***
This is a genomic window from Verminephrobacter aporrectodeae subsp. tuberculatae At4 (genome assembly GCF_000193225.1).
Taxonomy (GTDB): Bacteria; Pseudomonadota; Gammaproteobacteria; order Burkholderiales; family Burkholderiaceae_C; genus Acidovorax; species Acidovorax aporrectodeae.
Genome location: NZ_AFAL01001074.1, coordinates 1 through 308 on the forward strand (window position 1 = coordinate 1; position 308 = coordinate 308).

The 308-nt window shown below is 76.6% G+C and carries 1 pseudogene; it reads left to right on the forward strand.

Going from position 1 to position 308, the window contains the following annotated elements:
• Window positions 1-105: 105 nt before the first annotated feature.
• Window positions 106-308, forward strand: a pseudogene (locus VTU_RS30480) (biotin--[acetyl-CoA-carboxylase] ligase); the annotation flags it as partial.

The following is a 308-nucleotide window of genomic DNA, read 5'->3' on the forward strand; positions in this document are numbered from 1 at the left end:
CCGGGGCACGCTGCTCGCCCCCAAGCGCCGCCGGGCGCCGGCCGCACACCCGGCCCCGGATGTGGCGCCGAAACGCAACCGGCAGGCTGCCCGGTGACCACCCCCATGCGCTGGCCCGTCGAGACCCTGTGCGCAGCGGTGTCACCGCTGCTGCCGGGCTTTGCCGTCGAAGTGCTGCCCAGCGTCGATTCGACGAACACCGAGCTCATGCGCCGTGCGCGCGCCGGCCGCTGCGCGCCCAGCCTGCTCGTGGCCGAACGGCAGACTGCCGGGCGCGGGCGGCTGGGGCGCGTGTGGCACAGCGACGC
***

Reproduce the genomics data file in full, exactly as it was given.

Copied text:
This is a genomic window from Verminephrobacter aporrectodeae subsp. tuberculatae At4 (genome assembly GCF_000193225.1).
Taxonomy (GTDB): Bacteria; Pseudomonadota; Gammaproteobacteria; order Burkholderiales; family Burkholderiaceae_C; genus Acidovorax; species Acidovorax aporrectodeae.
Genome location: NZ_AFAL01001074.1, coordinates 1 through 308 on the forward strand (window position 1 = coordinate 1; position 308 = coordinate 308).

The 308-nt window shown below is 76.6% G+C and carries 1 pseudogene; it reads left to right on the forward strand.

Going from position 1 to position 308, the window contains the following annotated elements:
• Window positions 1-105: 105 nt before the first annotated feature.
• Window positions 106-308, forward strand: a pseudogene (locus VTU_RS30480) (biotin--[acetyl-CoA-carboxylase] ligase); the annotation flags it as partial.

The following is a 308-nucleotide window of genomic DNA, read 5'->3' on the forward strand; positions in this document are numbered from 1 at the left end:
CCGGGGCACGCTGCTCGCCCCCAAGCGCCGCCGGGCGCCGGCCGCACACCCGGCCCCGGATGTGGCGCCGAAACGCAACCGGCAGGCTGCCCGGTGACCACCCCCATGCGCTGGCCCGTCGAGACCCTGTGCGCAGCGGTGTCACCGCTGCTGCCGGGCTTTGCCGTCGAAGTGCTGCCCAGCGTCGATTCGACGAACACCGAGCTCATGCGCCGTGCGCGCGCCGGCCGCTGCGCGCCCAGCCTGCTCGTGGCCGAACGGCAGACTGCCGGGCGCGGGCGGCTGGGGCGCGTGTGGCACAGCGACGC